Sfumato’s emulation of hazy phenomena recovers sensory stimuli’s ‘infinite ambiguity’ (Gombrich in Noë 2004: 163) and, as such, requires that we develop an ‘understand[ing of] what one does not see’ (Barbaro in Gombrich 1993: 186): ‘look at walls splashed with a number of stains or stones of various mixed colours.
If you have to invent some scene, you can see there resemblances to a number of landscapes […] and an infinite number of things’ (Da Vinci in Warner 2006: 110).
Thus the viewer’s experience of sfumato’s cognitive imprecision and polysemiosis is in itself prefaced by the artist’s speculative process of creation: ‘Leonardo recommended staring at stains and clouds to stimulate the mind’ (Warner 2006: 125) in a similar way to how Michelangelo peered through the raw chunk of stone and perceived a figure out of the mineral’s own material structure.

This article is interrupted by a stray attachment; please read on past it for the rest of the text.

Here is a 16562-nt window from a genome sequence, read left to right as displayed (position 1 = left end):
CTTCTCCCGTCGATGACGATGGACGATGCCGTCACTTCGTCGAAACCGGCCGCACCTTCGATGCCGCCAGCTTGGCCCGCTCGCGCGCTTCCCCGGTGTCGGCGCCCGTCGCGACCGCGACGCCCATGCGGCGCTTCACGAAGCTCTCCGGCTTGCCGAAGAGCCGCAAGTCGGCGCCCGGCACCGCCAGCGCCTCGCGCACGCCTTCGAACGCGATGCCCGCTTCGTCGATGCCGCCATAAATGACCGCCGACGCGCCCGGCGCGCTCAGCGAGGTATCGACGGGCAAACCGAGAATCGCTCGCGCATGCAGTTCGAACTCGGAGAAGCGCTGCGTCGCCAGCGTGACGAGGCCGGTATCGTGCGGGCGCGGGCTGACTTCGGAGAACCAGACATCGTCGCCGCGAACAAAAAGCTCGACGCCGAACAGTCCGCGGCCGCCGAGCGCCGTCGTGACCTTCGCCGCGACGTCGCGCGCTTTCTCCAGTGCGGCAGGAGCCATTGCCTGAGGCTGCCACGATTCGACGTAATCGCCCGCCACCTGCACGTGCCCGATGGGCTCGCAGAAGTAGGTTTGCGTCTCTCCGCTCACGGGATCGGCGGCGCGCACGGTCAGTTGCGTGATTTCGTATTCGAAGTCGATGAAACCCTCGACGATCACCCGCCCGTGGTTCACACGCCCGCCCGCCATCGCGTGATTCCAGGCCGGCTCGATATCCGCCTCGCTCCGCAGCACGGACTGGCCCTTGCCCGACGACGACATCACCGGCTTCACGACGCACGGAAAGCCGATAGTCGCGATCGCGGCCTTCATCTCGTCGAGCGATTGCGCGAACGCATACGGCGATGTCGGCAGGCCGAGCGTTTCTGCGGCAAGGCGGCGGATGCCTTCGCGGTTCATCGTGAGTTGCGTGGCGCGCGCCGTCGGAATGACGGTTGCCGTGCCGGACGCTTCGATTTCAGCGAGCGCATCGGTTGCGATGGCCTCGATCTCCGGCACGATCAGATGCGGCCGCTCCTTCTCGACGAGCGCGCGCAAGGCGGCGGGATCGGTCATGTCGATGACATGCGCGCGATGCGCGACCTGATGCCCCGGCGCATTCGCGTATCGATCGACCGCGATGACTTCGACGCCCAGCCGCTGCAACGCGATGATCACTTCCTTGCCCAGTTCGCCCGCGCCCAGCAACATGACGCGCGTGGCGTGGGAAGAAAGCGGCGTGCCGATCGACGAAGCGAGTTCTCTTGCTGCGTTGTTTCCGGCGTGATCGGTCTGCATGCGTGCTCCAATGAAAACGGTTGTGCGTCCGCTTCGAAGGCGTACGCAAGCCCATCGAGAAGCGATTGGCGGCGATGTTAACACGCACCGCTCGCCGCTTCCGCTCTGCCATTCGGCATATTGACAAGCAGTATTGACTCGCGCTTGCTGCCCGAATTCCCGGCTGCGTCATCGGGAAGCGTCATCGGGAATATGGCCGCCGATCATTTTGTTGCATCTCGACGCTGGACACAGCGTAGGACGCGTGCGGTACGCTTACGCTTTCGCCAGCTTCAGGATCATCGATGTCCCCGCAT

And although Carnivalesque practices were seemingly to disappear for two centuries, their heritage of cognitive imprecision would last in processual strategies just as the phenomena of clouds and rocks would continue to be regarded as structures of visual imprecision within what Marjorie Hope Nicolson calls ‘the development of the aesthetics of the infinite’ (1997).
Focusing on how English poetry denoted various understandings of cognition and subjectivity by means of depicting the human approach to, relation with and conception of the natural landscape, Nicolson’s study traces between the seventeenth and nineteenth century the emergence of a dissonant subjectivity in the face of, and projected onto, the particular image of the mountain.